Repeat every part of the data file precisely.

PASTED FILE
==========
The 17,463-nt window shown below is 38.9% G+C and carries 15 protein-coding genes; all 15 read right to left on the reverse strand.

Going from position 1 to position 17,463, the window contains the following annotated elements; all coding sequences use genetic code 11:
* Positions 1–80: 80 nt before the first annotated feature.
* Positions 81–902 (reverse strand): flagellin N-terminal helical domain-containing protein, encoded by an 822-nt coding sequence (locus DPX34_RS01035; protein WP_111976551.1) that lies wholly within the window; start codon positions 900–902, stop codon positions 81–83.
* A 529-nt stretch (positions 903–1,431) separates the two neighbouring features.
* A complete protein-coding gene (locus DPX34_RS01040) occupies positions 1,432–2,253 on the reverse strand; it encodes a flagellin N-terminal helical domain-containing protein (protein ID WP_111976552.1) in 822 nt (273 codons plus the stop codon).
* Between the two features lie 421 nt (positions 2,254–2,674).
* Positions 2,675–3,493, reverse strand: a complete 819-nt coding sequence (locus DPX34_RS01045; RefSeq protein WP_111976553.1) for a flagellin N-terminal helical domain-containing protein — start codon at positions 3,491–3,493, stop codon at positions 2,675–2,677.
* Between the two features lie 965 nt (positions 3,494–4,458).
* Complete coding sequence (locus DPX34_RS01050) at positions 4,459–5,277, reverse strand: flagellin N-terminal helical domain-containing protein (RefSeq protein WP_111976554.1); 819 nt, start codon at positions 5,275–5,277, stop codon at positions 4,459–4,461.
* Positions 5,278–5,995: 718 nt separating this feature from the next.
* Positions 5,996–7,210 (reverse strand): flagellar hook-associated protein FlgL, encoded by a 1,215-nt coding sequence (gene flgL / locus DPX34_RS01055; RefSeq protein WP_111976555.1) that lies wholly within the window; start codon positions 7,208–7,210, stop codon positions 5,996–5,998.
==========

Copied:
The 17,463-nt window shown below is 38.9% G+C and carries 15 protein-coding genes; all 15 read right to left on the reverse strand.

Going from position 1 to position 17,463, the window contains the following annotated elements; all coding sequences use genetic code 11:
* Positions 1–80: 80 nt before the first annotated feature.
* Positions 81–902 (reverse strand): flagellin N-terminal helical domain-containing protein, encoded by an 822-nt coding sequence (locus DPX34_RS01035; protein WP_111976551.1) that lies wholly within the window; start codon positions 900–902, stop codon positions 81–83.
* A 529-nt stretch (positions 903–1,431) separates the two neighbouring features.
* A complete protein-coding gene (locus DPX34_RS01040) occupies positions 1,432–2,253 on the reverse strand; it encodes a flagellin N-terminal helical domain-containing protein (protein ID WP_111976552.1) in 822 nt (273 codons plus the stop codon).
* Between the two features lie 421 nt (positions 2,254–2,674).
* Positions 2,675–3,493, reverse strand: a complete 819-nt coding sequence (locus DPX34_RS01045; RefSeq protein WP_111976553.1) for a flagellin N-terminal helical domain-containing protein — start codon at positions 3,491–3,493, stop codon at positions 2,675–2,677.
* Between the two features lie 965 nt (positions 3,494–4,458).
* Complete coding sequence (locus DPX34_RS01050) at positions 4,459–5,277, reverse strand: flagellin N-terminal helical domain-containing protein (RefSeq protein WP_111976554.1); 819 nt, start codon at positions 5,275–5,277, stop codon at positions 4,459–4,461.
* Positions 5,278–5,995: 718 nt separating this feature from the next.
* Positions 5,996–7,210 (reverse strand): flagellar hook-associated protein FlgL, encoded by a 1,215-nt coding sequence (gene flgL / locus DPX34_RS01055; RefSeq protein WP_111976555.1) that lies wholly within the window; start codon positions 7,208–7,210, stop codon positions 5,996–5,998.